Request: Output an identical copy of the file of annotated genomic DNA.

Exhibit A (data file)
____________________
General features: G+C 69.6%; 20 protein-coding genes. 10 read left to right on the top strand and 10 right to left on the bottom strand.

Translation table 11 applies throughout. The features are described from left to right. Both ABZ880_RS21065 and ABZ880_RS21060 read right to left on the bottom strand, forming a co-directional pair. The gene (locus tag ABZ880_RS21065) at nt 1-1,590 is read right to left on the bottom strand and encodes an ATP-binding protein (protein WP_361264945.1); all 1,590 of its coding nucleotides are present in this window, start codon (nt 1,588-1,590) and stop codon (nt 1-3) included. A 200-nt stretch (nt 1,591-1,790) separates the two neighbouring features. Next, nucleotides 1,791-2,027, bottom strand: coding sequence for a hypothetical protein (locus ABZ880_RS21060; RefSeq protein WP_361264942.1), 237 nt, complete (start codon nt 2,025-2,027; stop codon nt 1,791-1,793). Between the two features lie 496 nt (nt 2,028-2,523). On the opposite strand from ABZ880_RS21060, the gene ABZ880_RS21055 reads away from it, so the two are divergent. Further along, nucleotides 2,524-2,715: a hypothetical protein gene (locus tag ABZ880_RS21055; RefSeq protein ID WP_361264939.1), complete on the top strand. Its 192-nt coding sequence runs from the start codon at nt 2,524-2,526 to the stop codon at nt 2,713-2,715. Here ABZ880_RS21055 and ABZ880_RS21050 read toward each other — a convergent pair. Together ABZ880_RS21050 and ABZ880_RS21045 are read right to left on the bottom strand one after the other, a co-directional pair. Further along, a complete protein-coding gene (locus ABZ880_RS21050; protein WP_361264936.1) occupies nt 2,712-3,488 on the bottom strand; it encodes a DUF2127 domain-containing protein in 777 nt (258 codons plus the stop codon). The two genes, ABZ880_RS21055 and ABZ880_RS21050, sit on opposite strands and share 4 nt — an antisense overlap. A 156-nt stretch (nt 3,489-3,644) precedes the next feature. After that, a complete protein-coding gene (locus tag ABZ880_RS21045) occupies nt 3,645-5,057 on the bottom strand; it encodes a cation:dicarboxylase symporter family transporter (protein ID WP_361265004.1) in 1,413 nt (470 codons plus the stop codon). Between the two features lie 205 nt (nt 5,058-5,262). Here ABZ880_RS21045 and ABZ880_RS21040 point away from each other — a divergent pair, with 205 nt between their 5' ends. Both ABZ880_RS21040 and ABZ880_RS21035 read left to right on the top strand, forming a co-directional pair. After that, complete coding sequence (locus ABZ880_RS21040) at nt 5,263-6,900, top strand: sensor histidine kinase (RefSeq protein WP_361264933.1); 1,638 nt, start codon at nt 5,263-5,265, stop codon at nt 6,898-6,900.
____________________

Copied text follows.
General features: G+C 69.6%; 20 protein-coding genes. 10 read left to right on the top strand and 10 right to left on the bottom strand.

Translation table 11 applies throughout. The features are described from left to right. Both ABZ880_RS21065 and ABZ880_RS21060 read right to left on the bottom strand, forming a co-directional pair. The gene (locus tag ABZ880_RS21065) at nt 1-1,590 is read right to left on the bottom strand and encodes an ATP-binding protein (protein WP_361264945.1); all 1,590 of its coding nucleotides are present in this window, start codon (nt 1,588-1,590) and stop codon (nt 1-3) included. A 200-nt stretch (nt 1,591-1,790) separates the two neighbouring features. Next, nucleotides 1,791-2,027, bottom strand: coding sequence for a hypothetical protein (locus ABZ880_RS21060; RefSeq protein WP_361264942.1), 237 nt, complete (start codon nt 2,025-2,027; stop codon nt 1,791-1,793). Between the two features lie 496 nt (nt 2,028-2,523). On the opposite strand from ABZ880_RS21060, the gene ABZ880_RS21055 reads away from it, so the two are divergent. Further along, nucleotides 2,524-2,715: a hypothetical protein gene (locus tag ABZ880_RS21055; RefSeq protein ID WP_361264939.1), complete on the top strand. Its 192-nt coding sequence runs from the start codon at nt 2,524-2,526 to the stop codon at nt 2,713-2,715. Here ABZ880_RS21055 and ABZ880_RS21050 read toward each other — a convergent pair. Together ABZ880_RS21050 and ABZ880_RS21045 are read right to left on the bottom strand one after the other, a co-directional pair. Further along, a complete protein-coding gene (locus ABZ880_RS21050; protein WP_361264936.1) occupies nt 2,712-3,488 on the bottom strand; it encodes a DUF2127 domain-containing protein in 777 nt (258 codons plus the stop codon). The two genes, ABZ880_RS21055 and ABZ880_RS21050, sit on opposite strands and share 4 nt — an antisense overlap. A 156-nt stretch (nt 3,489-3,644) precedes the next feature. After that, a complete protein-coding gene (locus tag ABZ880_RS21045) occupies nt 3,645-5,057 on the bottom strand; it encodes a cation:dicarboxylase symporter family transporter (protein ID WP_361265004.1) in 1,413 nt (470 codons plus the stop codon). Between the two features lie 205 nt (nt 5,058-5,262). Here ABZ880_RS21045 and ABZ880_RS21040 point away from each other — a divergent pair, with 205 nt between their 5' ends. Both ABZ880_RS21040 and ABZ880_RS21035 read left to right on the top strand, forming a co-directional pair. After that, complete coding sequence (locus ABZ880_RS21040) at nt 5,263-6,900, top strand: sensor histidine kinase (RefSeq protein WP_361264933.1); 1,638 nt, start codon at nt 5,263-5,265, stop codon at nt 6,898-6,900.